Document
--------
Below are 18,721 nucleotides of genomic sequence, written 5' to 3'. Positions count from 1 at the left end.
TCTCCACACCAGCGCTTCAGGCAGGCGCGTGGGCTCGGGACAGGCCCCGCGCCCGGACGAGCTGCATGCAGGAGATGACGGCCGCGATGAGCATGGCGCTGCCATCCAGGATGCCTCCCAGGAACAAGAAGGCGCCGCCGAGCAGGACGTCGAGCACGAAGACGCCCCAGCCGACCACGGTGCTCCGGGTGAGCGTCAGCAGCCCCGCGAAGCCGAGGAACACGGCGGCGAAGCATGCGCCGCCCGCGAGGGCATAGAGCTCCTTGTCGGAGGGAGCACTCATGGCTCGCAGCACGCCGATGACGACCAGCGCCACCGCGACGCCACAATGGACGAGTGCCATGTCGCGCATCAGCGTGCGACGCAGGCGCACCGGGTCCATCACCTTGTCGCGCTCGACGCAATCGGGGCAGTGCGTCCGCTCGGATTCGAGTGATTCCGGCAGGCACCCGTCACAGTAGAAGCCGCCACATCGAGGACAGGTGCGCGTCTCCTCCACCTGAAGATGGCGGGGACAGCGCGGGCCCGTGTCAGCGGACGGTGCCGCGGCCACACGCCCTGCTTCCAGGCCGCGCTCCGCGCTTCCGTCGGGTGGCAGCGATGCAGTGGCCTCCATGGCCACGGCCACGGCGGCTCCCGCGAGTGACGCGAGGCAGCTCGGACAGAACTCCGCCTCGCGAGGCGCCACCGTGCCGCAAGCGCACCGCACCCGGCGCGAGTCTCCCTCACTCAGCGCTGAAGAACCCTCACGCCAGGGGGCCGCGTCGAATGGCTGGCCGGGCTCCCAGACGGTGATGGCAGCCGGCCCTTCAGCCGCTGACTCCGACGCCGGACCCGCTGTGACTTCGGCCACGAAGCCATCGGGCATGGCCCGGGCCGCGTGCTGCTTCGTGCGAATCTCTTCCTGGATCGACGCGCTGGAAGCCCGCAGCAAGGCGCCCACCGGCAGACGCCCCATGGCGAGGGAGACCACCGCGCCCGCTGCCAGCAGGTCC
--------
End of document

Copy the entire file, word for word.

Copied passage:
Below are 18,721 nucleotides of genomic sequence, written 5' to 3'. Positions count from 1 at the left end.
TCTCCACACCAGCGCTTCAGGCAGGCGCGTGGGCTCGGGACAGGCCCCGCGCCCGGACGAGCTGCATGCAGGAGATGACGGCCGCGATGAGCATGGCGCTGCCATCCAGGATGCCTCCCAGGAACAAGAAGGCGCCGCCGAGCAGGACGTCGAGCACGAAGACGCCCCAGCCGACCACGGTGCTCCGGGTGAGCGTCAGCAGCCCCGCGAAGCCGAGGAACACGGCGGCGAAGCATGCGCCGCCCGCGAGGGCATAGAGCTCCTTGTCGGAGGGAGCACTCATGGCTCGCAGCACGCCGATGACGACCAGCGCCACCGCGACGCCACAATGGACGAGTGCCATGTCGCGCATCAGCGTGCGACGCAGGCGCACCGGGTCCATCACCTTGTCGCGCTCGACGCAATCGGGGCAGTGCGTCCGCTCGGATTCGAGTGATTCCGGCAGGCACCCGTCACAGTAGAAGCCGCCACATCGAGGACAGGTGCGCGTCTCCTCCACCTGAAGATGGCGGGGACAGCGCGGGCCCGTGTCAGCGGACGGTGCCGCGGCCACACGCCCTGCTTCCAGGCCGCGCTCCGCGCTTCCGTCGGGTGGCAGCGATGCAGTGGCCTCCATGGCCACGGCCACGGCGGCTCCCGCGAGTGACGCGAGGCAGCTCGGACAGAACTCCGCCTCGCGAGGCGCCACCGTGCCGCAAGCGCACCGCACCCGGCGCGAGTCTCCCTCACTCAGCGCTGAAGAACCCTCACGCCAGGGGGCCGCGTCGAATGGCTGGCCGGGCTCCCAGACGGTGATGGCAGCCGGCCCTTCAGCCGCTGACTCCGACGCCGGACCCGCTGTGACTTCGGCCACGAAGCCATCGGGCATGGCCCGGGCCGCGTGCTGCTTCGTGCGAATCTCTTCCTGGATCGACGCGCTGGAAGCCCGCAGCAAGGCGCCCACCGGCAGACGCCCCATGGCGAGGGAGACCACCGCGCCCGCTGCCAGCAGGTCC